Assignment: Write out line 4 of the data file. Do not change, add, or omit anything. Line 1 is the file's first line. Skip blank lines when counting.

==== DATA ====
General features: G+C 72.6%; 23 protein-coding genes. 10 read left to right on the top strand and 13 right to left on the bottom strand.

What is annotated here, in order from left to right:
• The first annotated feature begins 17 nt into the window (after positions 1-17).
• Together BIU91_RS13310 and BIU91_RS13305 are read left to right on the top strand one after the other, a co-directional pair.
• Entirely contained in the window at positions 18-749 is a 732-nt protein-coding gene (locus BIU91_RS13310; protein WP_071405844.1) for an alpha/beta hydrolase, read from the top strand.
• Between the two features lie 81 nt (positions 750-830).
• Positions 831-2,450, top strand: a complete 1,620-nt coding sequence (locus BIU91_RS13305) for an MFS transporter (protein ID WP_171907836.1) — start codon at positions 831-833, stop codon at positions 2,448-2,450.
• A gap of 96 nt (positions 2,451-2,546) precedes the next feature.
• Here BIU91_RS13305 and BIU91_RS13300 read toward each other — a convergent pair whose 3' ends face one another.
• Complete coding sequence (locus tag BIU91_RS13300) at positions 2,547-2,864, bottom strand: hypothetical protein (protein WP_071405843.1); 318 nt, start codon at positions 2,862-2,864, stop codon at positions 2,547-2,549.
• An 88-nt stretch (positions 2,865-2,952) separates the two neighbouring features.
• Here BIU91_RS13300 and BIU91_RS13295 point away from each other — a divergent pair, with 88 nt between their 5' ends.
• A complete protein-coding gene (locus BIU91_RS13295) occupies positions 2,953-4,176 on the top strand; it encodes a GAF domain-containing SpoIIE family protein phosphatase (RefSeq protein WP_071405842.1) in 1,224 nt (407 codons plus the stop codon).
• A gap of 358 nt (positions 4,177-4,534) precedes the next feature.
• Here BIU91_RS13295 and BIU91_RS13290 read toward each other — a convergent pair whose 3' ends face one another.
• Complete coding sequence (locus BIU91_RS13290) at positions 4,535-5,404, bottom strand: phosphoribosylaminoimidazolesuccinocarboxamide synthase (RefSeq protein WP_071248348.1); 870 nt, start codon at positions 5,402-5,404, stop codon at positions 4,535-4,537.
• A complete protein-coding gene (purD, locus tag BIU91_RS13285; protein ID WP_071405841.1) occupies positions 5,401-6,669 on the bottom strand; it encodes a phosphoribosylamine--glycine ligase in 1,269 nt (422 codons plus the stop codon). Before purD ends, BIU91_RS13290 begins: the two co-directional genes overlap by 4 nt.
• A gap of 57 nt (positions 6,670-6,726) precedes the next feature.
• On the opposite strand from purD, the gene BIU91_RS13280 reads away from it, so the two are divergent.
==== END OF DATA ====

• Together BIU91_RS13310 and BIU91_RS13305 are read left to right on the top strand one after the other, a co-directional pair.